SVB’s UK Arm Issues 15m Pounds In Bonuses
SVB’s UK arm reportedly issue £15 million ($20 million) in bonuses to its staff, just months after receiving a symbolic bailout UK arm reportedly issued £15 million ($20 million) in bonuses to its staff, just months after receiving a symbolic bailout from the Bank of England during the height of the COVID-19 pandemic.
According to a report by the Financial Times, the bonuses were handed out in March this year, just two months after the lender sought a £50 million loan from the Bank of England as part of the government’s COVID Corporate Finance Facility scheme.
The report suggests that the payouts were made to retain key staff members and prevent them from being lured away by rival firms. However, the timing of the bonuses has raised eyebrows, given the struggling state of the UK economy during the pandemic.
SVB, which provides banking services to technology and life science startups, reported a net loss of $1.6 million for the first quarter of 2021, despite revenues increasing by 32% year-over-year to $243.3 million. The bank attributed the failure to “substantial investments in our people, products, infrastructure.”
The bank’s CEO, Greg Becker, defended the payouts, stating that the employees in question had performed exceptionally well during the pandemic and had helped the bank’s clients to succeed. Becker also noted that the bank had deferred some of the bonuses and would pay them out over the next two years.
“We believe it is critical that we retain, and incentivize our top talent to deliver for our clients through the pandemic and beyond,”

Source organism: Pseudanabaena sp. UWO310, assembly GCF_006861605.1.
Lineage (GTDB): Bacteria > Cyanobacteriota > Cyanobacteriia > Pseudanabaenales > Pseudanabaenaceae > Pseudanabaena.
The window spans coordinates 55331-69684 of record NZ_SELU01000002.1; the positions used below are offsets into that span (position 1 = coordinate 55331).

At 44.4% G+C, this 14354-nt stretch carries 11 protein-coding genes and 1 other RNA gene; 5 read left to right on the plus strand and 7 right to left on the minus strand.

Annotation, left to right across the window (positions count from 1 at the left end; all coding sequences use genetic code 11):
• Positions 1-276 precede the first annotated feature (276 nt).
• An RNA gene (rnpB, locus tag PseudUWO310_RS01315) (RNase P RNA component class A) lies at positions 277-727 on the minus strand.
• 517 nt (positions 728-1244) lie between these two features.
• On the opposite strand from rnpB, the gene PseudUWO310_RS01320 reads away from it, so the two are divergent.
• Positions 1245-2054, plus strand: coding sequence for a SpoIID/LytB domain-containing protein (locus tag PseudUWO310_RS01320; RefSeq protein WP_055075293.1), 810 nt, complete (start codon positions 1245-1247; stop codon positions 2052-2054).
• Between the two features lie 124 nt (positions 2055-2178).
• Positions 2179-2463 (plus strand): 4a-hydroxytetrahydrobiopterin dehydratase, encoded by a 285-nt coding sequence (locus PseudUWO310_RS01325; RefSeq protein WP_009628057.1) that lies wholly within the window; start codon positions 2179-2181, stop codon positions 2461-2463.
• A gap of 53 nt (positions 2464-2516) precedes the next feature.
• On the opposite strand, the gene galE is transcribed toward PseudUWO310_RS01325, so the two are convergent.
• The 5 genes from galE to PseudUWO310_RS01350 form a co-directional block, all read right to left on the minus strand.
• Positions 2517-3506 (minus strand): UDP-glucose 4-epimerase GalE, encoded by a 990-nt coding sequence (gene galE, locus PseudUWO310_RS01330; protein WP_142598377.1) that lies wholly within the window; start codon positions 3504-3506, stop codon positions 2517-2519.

Becker said in a statement.
The SVB case has sparked a broader debate about executive compensation and bank bailouts during the pandemic. Critics argue that banks and other companies that received government support during the pandemic should not be awarding large bonuses to their staff, given the ongoing economic uncertainty.
In the UK, the government has introduced measures to limit executive pay at firms that receive state aid, but these rules only apply to larger companies. Smaller companies such as SVB are not subject to these restrictions.
The payouts at SVB have also highlighted the growing divide between the technology sector, which has thrived during the pandemic, and other parts of the economy that have struggled.
Tech firms like Amazon, Apple, and Google have seen their valuations soar during the pandemic. In contrast, many traditional brick-and-mortar businesses have been forced to close their doors due to lockdown restrictions.
Some argue that the huge rewards being given to tech employees are exacerbating this divide and fueling resentment among the wider public.
The debate over executive compensation will continue as the world emerges from the pandemic and economies seek to recover. While many businesses have suffered during the pandemic, a select few have profited handsomely, and the rewards for their employees reflect this.
However, as long as the wider economy remains in a fragile state, it is likely that the payouts to the top earners will continue to generate scrutiny and criticism.
SVB’s UK arm reportedly issue £15 million ($20 million) in bonuses to its staff, just months after receiving a symbolic bailout from the Bank of England during the height of the COVID-19 pandemic.
Critics argue that banks and other companies that received government support during the pandemic should not be awarding large bonuses to their staff, given the ongoing economic uncertainty.